a caterpillar woman, in three parts

by ruiina


i. the neighbor is the same self as a woman—

self as matter, congealed, from slow-turning 

doorknobs   the echo, slightness of    raised voices, 

the knots in her small hands   a croak &

  the shoveling of carpet, swallowing her 

        whole.    

self as the lady next house over— 

self as submission;   ask her for some sugar &

  she asks her husband 

(apprehension—timidity—superfine & 

      powdered) 

concave voice      creases in the corner of his eyes,

  not unkind   not at all just slight 

and the doorknob spins and stops 

[she gave her oldest pound away   the stitching 

on the bag   cross-work of 

  (little stars—little sparks—) 

somewhat resembling life]

self as the car—

self as yours to drive 

   take hours around      waste a little gas

take it for a spin, even though your feet hurt a bit

[“hey, why’d you take my car?”] &

   close the door soft enough so he can’t hear 

  your coughing in the garage.


ii. you want to be dorothy this halloween gasoline dripping out of orifices

acid pooling in slits of open wounds 

pockets: kind words. bubble at the top.

[unreal, unreal]

feel grass dew on your skin: virginity again

no one can hurt you

where you have hurt yourself.

he can’t hurt the cords you have severed

twist the already-intertwining intestines

feel the nerves which you have numbed

from years and years of practice

silence the hairs on your arm &

the rattling of cracked bone when he barrels through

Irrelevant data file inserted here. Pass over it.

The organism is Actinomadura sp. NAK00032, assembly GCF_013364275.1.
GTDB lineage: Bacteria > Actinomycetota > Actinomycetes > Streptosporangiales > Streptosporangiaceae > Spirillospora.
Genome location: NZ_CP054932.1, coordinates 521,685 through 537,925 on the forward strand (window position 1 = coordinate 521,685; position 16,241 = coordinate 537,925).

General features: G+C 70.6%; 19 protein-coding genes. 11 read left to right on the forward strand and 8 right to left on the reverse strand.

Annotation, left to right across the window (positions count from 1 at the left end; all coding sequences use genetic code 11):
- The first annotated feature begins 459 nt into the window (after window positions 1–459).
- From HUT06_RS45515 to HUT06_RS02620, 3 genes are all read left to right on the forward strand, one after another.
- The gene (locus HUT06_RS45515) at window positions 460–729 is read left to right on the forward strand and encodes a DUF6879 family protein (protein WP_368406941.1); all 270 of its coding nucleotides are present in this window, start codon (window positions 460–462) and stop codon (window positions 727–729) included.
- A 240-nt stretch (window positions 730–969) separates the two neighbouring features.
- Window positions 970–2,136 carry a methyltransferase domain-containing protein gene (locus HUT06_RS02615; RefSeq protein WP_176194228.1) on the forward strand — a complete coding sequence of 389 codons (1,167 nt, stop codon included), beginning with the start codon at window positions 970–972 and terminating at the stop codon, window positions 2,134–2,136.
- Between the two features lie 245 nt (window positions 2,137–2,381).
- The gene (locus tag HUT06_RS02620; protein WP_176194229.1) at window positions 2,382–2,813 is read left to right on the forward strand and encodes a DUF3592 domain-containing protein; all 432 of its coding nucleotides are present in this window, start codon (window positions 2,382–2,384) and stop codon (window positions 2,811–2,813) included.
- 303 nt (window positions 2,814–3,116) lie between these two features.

the hallway

close off blood-pulsing veins 

 so they don’t gush at the sight of him

click your heels 1,2,3 to go home, go home, go home

[unreal, unreal]

he has hurt you

where you cannot hurt yourself


iii. his first science experiment 


butterflies bursting out of the skin / feel the

remnants

of his lips / on the sweatiness of your palm / wonder,

does he taste the salt? / do his eyes paralyze /

study

the slope of your shoulder? / harmony of your pulse

and the tone of your voice? / or does he set you

free? / feel butterflies beneath fingernails / ripping

off the dead weight / taking flight / does he like catching

butterflies? / put them in glass jars & on

little stands / rip them in half & piece them together /

to his liking 

or do you run / turn into a centipede? / one hundred

legs / all stitched to you / from singed skin / sever

the burned parts / parts from the glass / to be free

again


a note from the artist--

In short, it’s about the abused—here, women whose bedroom doors have been slammed too often, whose numbness has been practiced to survive, and to send a message that they can still be free. Major inspiration from a fellow poet who’s also written about women in so many profound ways. She sparked this poem.